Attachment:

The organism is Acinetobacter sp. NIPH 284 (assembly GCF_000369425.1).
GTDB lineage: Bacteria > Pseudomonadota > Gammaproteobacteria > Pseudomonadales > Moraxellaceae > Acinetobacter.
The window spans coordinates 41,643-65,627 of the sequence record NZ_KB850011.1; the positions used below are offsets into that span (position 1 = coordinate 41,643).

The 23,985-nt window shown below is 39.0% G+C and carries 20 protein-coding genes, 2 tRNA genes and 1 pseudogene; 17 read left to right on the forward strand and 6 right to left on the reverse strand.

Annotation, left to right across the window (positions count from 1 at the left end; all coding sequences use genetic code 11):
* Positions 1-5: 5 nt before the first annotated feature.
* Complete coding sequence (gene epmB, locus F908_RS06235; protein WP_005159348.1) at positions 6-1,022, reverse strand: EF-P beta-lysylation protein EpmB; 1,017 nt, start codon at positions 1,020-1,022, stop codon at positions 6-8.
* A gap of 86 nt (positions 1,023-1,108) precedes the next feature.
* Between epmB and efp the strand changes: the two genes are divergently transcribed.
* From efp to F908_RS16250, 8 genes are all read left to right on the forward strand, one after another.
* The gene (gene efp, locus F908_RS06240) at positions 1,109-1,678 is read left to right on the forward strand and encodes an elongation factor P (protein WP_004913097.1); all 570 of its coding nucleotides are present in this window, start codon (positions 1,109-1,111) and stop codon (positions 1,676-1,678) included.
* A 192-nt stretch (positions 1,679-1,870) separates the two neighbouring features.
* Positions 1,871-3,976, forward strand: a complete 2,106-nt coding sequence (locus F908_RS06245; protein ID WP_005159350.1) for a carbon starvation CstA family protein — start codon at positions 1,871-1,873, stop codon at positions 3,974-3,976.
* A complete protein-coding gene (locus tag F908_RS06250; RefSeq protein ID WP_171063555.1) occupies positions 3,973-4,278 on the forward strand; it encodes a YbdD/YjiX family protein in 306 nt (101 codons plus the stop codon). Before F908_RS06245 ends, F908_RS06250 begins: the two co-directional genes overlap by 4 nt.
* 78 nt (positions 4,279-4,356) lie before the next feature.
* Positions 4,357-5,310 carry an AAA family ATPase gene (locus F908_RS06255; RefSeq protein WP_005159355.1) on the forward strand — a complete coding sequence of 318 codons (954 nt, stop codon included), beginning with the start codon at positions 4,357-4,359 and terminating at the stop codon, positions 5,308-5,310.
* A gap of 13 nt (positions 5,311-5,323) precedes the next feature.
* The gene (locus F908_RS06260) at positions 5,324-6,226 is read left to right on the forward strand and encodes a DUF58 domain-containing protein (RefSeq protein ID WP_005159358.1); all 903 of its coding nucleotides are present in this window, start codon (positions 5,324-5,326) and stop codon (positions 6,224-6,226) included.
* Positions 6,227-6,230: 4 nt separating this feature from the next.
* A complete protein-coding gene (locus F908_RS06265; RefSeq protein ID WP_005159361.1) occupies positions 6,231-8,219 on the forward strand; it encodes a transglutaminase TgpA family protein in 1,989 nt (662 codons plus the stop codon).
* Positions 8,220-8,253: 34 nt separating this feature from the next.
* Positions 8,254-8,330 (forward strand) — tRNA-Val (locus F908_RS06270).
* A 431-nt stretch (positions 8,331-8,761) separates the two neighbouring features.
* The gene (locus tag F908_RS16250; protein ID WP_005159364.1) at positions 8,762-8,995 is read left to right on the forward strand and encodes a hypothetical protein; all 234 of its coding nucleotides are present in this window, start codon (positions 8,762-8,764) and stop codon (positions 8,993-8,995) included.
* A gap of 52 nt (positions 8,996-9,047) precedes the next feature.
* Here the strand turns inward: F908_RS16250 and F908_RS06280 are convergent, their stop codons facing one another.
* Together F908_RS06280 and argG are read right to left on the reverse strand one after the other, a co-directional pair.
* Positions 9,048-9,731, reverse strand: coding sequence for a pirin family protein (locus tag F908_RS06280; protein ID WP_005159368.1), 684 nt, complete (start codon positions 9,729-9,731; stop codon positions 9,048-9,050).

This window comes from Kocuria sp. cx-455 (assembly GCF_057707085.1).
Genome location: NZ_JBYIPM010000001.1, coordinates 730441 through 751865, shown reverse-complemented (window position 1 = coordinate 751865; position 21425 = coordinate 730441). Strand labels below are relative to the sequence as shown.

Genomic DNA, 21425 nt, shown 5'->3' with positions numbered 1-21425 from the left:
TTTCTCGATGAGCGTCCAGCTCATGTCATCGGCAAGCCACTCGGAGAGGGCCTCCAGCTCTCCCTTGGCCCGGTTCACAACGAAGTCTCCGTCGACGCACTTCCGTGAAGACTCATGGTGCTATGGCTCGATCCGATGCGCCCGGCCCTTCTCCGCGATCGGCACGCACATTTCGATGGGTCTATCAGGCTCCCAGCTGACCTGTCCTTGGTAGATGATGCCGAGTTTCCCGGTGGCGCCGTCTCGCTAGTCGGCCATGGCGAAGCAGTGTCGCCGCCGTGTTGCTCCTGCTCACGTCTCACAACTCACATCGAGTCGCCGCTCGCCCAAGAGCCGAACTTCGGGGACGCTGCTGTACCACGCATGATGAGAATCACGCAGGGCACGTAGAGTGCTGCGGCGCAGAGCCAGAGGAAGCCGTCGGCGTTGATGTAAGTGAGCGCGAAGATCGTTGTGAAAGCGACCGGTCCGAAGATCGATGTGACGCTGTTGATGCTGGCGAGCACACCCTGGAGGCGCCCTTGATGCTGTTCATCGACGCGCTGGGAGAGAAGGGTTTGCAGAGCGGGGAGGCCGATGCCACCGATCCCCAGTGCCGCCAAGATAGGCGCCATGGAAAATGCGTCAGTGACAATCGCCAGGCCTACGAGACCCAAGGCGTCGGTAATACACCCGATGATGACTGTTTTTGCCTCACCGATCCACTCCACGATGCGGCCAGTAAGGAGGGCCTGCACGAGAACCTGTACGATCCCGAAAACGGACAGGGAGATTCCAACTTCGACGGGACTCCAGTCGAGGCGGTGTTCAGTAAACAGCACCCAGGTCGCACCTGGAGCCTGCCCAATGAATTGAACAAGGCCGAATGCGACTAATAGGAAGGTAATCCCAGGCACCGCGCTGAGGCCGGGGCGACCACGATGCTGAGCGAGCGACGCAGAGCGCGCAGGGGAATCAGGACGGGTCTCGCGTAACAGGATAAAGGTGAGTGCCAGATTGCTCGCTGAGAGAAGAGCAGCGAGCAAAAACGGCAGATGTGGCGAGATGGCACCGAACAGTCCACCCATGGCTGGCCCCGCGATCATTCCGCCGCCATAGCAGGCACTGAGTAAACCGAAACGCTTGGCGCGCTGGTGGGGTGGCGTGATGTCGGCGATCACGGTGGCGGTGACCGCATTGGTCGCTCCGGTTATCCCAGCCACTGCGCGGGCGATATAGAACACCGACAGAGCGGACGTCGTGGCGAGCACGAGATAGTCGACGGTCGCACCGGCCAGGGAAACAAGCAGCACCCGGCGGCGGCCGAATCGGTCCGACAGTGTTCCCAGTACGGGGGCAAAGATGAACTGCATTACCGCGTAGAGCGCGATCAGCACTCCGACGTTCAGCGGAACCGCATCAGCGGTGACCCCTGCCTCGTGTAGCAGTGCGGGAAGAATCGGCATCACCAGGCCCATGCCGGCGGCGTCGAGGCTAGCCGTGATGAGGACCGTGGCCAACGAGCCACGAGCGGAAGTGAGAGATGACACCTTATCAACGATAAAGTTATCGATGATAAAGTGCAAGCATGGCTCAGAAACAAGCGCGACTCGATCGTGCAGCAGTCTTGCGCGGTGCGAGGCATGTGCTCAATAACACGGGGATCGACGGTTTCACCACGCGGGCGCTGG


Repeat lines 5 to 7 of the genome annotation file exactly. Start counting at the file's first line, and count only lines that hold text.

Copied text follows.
Annotation, left to right across the window (positions count from 1 at the left end; all coding sequences use genetic code 11):
* Positions 1-5: 5 nt before the first annotated feature.
* Complete coding sequence (gene epmB, locus F908_RS06235; protein WP_005159348.1) at positions 6-1,022, reverse strand: EF-P beta-lysylation protein EpmB; 1,017 nt, start codon at positions 1,020-1,022, stop codon at positions 6-8.